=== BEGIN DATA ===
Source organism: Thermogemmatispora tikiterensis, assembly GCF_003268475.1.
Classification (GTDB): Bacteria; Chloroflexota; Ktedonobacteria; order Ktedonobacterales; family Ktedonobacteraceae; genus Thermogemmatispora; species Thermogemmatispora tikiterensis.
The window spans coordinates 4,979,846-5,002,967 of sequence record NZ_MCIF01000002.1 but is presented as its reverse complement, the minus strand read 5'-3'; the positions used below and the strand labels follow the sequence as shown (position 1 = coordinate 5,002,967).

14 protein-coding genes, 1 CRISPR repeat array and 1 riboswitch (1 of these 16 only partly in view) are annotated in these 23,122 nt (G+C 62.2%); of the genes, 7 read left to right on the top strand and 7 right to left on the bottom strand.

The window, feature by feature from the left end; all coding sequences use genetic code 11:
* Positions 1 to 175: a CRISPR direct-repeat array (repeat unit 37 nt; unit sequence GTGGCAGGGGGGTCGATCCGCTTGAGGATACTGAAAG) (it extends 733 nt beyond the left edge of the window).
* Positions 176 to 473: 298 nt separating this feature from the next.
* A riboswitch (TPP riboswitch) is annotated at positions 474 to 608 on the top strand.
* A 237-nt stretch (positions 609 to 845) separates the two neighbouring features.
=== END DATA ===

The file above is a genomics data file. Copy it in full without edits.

Source organism: Thermogemmatispora tikiterensis, assembly GCF_003268475.1.
Classification (GTDB): Bacteria; Chloroflexota; Ktedonobacteria; order Ktedonobacterales; family Ktedonobacteraceae; genus Thermogemmatispora; species Thermogemmatispora tikiterensis.
The window spans coordinates 4,979,846-5,002,967 of sequence record NZ_MCIF01000002.1 but is presented as its reverse complement, the minus strand read 5'-3'; the positions used below and the strand labels follow the sequence as shown (position 1 = coordinate 5,002,967).

14 protein-coding genes, 1 CRISPR repeat array and 1 riboswitch (1 of these 16 only partly in view) are annotated in these 23,122 nt (G+C 62.2%); of the genes, 7 read left to right on the top strand and 7 right to left on the bottom strand.

The window, feature by feature from the left end; all coding sequences use genetic code 11:
* Positions 1 to 175: a CRISPR direct-repeat array (repeat unit 37 nt; unit sequence GTGGCAGGGGGGTCGATCCGCTTGAGGATACTGAAAG) (it extends 733 nt beyond the left edge of the window).
* Positions 176 to 473: 298 nt separating this feature from the next.
* A riboswitch (TPP riboswitch) is annotated at positions 474 to 608 on the top strand.
* A 237-nt stretch (positions 609 to 845) separates the two neighbouring features.